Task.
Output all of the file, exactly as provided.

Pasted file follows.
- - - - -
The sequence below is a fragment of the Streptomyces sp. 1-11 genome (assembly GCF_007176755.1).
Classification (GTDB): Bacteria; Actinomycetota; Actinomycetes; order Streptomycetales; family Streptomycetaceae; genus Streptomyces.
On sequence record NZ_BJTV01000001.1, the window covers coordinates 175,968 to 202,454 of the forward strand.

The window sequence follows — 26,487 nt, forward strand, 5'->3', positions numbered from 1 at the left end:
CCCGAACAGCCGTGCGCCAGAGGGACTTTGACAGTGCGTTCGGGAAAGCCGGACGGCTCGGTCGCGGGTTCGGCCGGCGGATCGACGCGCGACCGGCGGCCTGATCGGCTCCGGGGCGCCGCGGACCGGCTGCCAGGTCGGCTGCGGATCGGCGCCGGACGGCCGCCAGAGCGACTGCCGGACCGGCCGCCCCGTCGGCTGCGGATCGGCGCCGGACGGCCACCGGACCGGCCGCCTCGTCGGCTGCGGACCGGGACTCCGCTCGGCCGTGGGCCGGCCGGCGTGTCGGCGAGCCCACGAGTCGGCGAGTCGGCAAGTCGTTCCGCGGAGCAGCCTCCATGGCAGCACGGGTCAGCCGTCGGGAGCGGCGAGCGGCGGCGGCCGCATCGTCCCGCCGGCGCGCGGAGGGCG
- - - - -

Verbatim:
The sequence below is a fragment of the Streptomyces sp. 1-11 genome (assembly GCF_007176755.1).
Classification (GTDB): Bacteria; Actinomycetota; Actinomycetes; order Streptomycetales; family Streptomycetaceae; genus Streptomyces.
On sequence record NZ_BJTV01000001.1, the window covers coordinates 175,968 to 202,454 of the forward strand.

The window sequence follows — 26,487 nt, forward strand, 5'->3', positions numbered from 1 at the left end:
CCCGAACAGCCGTGCGCCAGAGGGACTTTGACAGTGCGTTCGGGAAAGCCGGACGGCTCGGTCGCGGGTTCGGCCGGCGGATCGACGCGCGACCGGCGGCCTGATCGGCTCCGGGGCGCCGCGGACCGGCTGCCAGGTCGGCTGCGGATCGGCGCCGGACGGCCGCCAGAGCGACTGCCGGACCGGCCGCCCCGTCGGCTGCGGATCGGCGCCGGACGGCCACCGGACCGGCCGCCTCGTCGGCTGCGGACCGGGACTCCGCTCGGCCGTGGGCCGGCCGGCGTGTCGGCGAGCCCACGAGTCGGCGAGTCGGCAAGTCGTTCCGCGGAGCAGCCTCCATGGCAGCACGGGTCAGCCGTCGGGAGCGGCGAGCGGCGGCGGCCGCATCGTCCCGCCGGCGCGCGGAGGGCG